Chang Ji Gourmet: Long queues for cheap fried beehoon!
Out of all the stalls that open early in the morning for the breakfast crowd in Chinatown Complex, Chang Ji Gourmet is one of a handful that draw long queues.
In business for about 50 years, the stall is now run by second-generation owners — two sisters and one brother, who are now in their 50s.
They sell fried beehoon, fried yellow noodles, porridge and that’s it. You can’t buy any of the sides that one normally associates with economic beehoon like luncheon meat, fried eggs or fried fishcake
Each dish costs $1.20 but you’ll see many patrons order both a fried staple as well as a porridge for their breakfast. Longtime patrons will remember that they used to charge 50 cents a dish until the early 2000s which was when they upped their prices.
There are other economic beehoon stalls which are open elsewhere in the food centre and they have the usual options but they have far less crowds, even though the price of the fried beehoon/noodles is the same.
Once you taste the food at Chang Ji Gourmet, you’ll understand why.
The stall has a stripped down, less-is-more philosophy when it comes to taste. And it’s a taste which is almost impossible to buy in any economic beehoon stall in Singapore.
The fried beehoon ($1.20) is as simple as it gets. Fried with soy sauce, oil and some bean sprouts, it holds back on the dark soy sauce so that there is almost no sweetness in the taste.
Sample fried beehoon from any typical economic beehoon stall in Singapore and you’ll find that the opposite is often true — there is either a lack of flavour or an over-sweetness in the flavour due to too much dark, sweet soy sauce added.
The same is true of the fried yellow noodles ($1.20). Many patrons would opt for it as it has a richer egg noodle flavour but again the taste is stripped down — enough savouriness, fried richness, a bit of towgay and that’s it. The texture of the noodles is softer but still with a bit of bite.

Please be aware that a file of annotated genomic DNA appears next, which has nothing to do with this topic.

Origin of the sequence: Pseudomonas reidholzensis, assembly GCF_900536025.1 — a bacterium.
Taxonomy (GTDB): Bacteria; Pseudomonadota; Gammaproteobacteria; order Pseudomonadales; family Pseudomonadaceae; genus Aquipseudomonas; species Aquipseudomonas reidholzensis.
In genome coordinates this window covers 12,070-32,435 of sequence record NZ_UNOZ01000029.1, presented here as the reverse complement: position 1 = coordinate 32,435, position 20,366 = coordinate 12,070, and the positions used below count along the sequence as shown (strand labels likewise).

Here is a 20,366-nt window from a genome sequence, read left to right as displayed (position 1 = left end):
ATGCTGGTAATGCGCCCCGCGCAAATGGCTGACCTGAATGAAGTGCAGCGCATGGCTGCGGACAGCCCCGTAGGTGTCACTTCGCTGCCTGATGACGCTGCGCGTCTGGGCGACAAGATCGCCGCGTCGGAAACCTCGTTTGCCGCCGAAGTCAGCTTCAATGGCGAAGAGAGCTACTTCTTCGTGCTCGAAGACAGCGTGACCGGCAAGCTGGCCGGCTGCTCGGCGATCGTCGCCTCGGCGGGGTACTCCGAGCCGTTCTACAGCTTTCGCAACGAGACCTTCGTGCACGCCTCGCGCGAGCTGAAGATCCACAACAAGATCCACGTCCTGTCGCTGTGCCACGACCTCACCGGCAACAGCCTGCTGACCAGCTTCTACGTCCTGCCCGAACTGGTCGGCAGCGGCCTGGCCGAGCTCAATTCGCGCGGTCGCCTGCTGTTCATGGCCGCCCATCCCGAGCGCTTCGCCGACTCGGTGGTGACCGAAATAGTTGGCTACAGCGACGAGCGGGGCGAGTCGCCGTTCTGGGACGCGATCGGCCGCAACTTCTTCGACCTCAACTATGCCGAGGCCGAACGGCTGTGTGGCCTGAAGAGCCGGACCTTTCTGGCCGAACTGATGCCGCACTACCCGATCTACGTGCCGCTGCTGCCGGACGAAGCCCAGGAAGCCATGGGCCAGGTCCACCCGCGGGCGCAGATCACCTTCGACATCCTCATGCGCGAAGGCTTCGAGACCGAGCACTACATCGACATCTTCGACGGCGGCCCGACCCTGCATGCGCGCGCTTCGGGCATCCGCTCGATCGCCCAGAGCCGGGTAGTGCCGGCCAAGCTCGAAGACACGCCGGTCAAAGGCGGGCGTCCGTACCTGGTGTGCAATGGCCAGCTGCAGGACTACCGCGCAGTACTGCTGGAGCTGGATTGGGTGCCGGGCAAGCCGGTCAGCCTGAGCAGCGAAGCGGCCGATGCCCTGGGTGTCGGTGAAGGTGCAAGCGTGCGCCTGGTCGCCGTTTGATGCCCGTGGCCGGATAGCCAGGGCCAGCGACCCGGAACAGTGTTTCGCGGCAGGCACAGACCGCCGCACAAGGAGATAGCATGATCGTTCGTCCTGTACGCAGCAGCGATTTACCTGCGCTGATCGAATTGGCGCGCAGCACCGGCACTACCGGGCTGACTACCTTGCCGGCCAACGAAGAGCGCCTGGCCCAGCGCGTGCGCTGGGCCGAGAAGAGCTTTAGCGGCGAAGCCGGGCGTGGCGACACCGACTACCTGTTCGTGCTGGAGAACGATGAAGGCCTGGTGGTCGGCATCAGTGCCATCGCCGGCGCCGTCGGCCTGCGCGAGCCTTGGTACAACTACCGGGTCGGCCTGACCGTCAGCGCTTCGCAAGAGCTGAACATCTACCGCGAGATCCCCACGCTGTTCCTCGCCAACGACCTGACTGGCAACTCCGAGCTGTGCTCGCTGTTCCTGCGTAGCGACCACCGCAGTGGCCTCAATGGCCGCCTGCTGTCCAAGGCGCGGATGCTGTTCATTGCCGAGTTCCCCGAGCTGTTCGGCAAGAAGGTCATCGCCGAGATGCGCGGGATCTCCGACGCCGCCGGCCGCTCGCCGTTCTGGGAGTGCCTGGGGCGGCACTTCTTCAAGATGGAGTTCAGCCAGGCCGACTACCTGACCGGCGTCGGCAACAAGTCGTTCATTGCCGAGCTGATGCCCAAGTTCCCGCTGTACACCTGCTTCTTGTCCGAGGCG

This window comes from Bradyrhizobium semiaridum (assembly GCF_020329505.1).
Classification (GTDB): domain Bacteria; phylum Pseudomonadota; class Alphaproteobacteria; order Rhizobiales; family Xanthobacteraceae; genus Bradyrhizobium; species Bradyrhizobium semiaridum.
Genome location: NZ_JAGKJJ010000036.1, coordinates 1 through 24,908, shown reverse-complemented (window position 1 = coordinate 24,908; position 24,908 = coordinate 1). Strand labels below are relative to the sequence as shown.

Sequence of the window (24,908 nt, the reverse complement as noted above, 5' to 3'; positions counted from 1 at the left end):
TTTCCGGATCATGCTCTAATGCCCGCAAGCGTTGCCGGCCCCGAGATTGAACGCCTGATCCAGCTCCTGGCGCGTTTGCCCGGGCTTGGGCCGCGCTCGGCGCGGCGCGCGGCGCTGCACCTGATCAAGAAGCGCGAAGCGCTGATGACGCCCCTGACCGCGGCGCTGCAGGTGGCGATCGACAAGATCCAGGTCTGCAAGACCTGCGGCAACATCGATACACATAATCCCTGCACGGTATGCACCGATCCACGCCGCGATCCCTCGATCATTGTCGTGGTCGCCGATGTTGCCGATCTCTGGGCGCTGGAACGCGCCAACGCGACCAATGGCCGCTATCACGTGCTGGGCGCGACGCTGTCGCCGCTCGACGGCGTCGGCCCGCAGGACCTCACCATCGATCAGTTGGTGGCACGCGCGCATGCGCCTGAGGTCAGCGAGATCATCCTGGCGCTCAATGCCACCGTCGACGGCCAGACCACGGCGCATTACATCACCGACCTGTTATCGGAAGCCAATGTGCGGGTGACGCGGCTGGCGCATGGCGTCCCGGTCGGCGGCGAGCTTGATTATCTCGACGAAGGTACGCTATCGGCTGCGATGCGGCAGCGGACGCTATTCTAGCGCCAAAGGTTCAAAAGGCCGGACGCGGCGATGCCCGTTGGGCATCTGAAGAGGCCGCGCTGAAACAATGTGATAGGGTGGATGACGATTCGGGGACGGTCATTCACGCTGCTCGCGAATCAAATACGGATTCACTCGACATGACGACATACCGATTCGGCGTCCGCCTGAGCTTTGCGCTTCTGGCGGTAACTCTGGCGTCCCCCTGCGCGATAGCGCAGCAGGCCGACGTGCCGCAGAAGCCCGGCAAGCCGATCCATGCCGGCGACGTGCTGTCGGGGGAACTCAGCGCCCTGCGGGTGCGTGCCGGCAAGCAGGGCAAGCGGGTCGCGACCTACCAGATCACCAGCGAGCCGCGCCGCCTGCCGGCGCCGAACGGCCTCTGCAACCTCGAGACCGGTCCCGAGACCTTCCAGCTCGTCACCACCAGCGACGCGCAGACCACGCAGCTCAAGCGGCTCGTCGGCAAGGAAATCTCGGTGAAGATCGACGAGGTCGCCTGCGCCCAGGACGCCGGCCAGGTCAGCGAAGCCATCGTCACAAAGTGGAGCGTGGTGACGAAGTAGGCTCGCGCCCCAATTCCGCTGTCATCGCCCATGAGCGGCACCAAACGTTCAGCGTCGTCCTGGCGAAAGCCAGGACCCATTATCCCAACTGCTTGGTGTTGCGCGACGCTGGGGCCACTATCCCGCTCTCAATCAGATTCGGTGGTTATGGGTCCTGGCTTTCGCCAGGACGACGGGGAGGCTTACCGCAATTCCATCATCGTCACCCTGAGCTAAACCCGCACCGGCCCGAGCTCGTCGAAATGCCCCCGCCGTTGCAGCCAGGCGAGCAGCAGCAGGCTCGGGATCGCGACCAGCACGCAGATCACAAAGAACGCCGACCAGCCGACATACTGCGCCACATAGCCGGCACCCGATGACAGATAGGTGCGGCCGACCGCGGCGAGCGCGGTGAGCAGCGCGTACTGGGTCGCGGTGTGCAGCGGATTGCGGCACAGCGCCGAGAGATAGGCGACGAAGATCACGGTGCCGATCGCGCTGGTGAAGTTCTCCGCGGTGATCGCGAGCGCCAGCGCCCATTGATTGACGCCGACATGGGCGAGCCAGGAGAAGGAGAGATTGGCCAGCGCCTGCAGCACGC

They will ask if you want chilli and again there is that less-is-more approach — with spiciness, a hint of sourness and absolutely no sweet or savoury notes. The chilli sauce just adds….chilli and that’s it.
Contrast that to other chilli sauce offerings from other economic beehoon stalls. The flavour is usually power packed with a lot of oil and dried shrimp flavour or very very sweet, both of which will dominate the inherently basic fried staple taste.
The Fish & Peanut Porridge ($1.20) is equally simple. A traditional Cantonese dish, it’s flavoured with just dried salted fish and peanuts and the taste has a very straightforward savouriness, with hints of oil-richness coming from the peanuts.
It’s definitely different from how good Cantonese porridge is supposed to be — thick, creamy and rich. The porridge rice grains here are smooth but the consistency is more watery, with the salted fish bits and soft peanuts give the dish a nice texture.
Observe some of the patrons and you’ll see them mixing fried beehoon with their porridge, which is why you’ll hear the nickname “shark’s fin porridge”. It has a similar look to the real thing and the fried beehoon gives the porridge more texture and adds oil-richness to the taste.
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